Ryan is also the founder of ConnectingDirectors.com. ConnectingDirectors.com is the leading online daily publication for funeral professionals with a reader base of over 45,000 of the most elite and forward-thinking professionals in the profession. With ConnectingDirectors.com Ryan has created a global community through an online platform allowing funeral professionals to Stay Current. Stay Informed and Stay Elite.

  • Anonymous

    What happened to all the comments when the article was first posted a week ago?  Did all comments get purged with your new design?

    • Unfortunately, yes. We had no other option when switching our backend software.

  • Pingback: Making Everlasting Memories Brushes Off Concerns About QR Code Patent : ConnectingDirectors.com | Premier Progressive Funeral Industry Publication | Stay Current. Stay Informed. Stay Elite.()

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  • Guest

    Interesting article.  My patent attorney says they do NOT have an enforceable patent. There patent requires an electronic device scanning an electronic signal coming from the memorial site (like a transmitter).  Sounds like they are just trying to bully any competition.  QR codes are not theirs. Smart phones are not theirs. Laser etching metal is not theirs. Memorial websites are not theirs. So what do they think is theirs? Mean-spirited bullying is what it is.  I have the resources, maybe I will start my own business with QR codes linking to memorial websites. You want an alternative to the bullies then post some responses to let me know how you feel.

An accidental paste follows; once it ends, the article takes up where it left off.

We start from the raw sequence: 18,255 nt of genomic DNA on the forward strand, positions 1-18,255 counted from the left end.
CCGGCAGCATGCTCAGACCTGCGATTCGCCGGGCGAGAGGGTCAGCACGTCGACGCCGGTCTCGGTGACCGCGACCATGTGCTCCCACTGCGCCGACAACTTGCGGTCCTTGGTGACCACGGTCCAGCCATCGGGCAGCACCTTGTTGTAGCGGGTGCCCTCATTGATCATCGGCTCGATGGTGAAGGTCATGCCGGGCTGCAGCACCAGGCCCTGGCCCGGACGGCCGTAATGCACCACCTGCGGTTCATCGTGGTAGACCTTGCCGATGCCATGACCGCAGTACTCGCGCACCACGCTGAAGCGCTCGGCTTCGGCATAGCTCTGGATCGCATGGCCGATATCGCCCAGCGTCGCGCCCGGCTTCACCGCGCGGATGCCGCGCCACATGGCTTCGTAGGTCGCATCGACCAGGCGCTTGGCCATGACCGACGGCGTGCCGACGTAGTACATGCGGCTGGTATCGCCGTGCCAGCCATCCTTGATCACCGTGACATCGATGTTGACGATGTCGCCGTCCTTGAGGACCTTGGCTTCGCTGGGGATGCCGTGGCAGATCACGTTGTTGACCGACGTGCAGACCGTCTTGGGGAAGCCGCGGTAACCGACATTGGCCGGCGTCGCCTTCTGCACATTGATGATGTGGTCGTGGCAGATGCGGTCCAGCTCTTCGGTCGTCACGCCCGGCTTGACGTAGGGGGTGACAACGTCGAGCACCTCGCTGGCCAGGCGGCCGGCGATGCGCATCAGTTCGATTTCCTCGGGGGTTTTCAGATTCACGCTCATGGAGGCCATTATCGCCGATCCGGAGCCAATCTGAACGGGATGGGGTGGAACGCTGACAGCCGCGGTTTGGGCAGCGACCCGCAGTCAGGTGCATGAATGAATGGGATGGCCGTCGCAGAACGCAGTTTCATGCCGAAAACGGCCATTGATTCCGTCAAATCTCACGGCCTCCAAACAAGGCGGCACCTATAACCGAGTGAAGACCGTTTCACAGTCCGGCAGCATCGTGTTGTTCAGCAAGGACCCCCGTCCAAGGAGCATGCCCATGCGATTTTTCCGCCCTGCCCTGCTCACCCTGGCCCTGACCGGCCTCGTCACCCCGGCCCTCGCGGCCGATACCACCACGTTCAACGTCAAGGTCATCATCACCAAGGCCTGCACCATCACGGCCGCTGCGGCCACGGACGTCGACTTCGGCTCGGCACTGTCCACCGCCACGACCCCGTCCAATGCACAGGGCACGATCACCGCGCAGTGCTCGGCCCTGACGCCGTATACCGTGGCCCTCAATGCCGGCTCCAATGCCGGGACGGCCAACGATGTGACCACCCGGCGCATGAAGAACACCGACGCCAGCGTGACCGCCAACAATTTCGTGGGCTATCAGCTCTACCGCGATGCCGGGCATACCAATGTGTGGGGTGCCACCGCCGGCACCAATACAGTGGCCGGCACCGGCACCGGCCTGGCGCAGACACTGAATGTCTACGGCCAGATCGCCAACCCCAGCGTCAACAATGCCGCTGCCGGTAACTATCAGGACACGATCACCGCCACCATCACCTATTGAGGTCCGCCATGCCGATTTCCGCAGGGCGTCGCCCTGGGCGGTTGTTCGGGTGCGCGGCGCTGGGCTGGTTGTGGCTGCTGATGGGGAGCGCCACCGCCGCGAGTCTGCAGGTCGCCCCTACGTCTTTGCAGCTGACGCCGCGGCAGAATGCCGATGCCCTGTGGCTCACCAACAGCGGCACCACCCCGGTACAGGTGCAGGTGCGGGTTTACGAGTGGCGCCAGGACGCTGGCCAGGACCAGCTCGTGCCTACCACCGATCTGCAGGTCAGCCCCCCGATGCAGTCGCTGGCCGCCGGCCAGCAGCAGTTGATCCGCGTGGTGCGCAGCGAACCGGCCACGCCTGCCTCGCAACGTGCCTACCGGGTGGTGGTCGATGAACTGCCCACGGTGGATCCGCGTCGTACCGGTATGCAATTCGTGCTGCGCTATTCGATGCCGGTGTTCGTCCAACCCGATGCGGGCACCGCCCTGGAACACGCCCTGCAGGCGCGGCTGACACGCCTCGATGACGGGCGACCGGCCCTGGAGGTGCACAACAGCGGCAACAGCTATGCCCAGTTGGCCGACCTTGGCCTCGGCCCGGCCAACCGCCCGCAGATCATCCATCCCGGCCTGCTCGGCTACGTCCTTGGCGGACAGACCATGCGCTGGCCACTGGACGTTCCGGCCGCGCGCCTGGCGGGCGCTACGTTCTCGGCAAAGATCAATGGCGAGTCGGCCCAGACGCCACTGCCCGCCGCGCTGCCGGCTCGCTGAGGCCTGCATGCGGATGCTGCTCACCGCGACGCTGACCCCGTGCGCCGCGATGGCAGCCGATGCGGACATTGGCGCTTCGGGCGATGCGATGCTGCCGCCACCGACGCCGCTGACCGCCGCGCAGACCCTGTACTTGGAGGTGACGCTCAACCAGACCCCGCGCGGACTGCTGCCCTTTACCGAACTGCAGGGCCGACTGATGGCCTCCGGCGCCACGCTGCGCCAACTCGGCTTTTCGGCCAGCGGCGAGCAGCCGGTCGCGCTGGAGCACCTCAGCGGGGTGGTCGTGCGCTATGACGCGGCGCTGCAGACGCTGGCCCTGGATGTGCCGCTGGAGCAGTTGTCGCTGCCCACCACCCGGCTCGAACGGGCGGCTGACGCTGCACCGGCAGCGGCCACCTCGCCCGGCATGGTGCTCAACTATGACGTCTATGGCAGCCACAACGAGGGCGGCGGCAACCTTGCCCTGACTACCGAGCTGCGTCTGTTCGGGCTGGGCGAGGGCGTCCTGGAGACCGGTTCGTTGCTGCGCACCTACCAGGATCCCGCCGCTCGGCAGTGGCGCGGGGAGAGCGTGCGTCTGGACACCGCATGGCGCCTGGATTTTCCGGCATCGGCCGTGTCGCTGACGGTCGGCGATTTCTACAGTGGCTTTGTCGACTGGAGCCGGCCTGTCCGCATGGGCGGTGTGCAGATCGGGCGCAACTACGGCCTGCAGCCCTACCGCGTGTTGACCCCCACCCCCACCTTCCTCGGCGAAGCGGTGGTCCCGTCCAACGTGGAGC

• Guest is correct, and I have taken it to the next step and created my on website to link QR codes to memorials. It is bullying and I have run into some peers that also run memorial sites that are intimidated by the legal issues.

    • j ferguson

      I am starting my own memorial QR code company in Scotland Could we work together

      • Andre Desjardins

        i suggest you contact the folks at http://www.ezlivingintl.com , they have a very interesting programme and may do all the work for you

  • Pingback: Julie Samuels on Beating The Patent System | Defensive Patent License()

  • Guest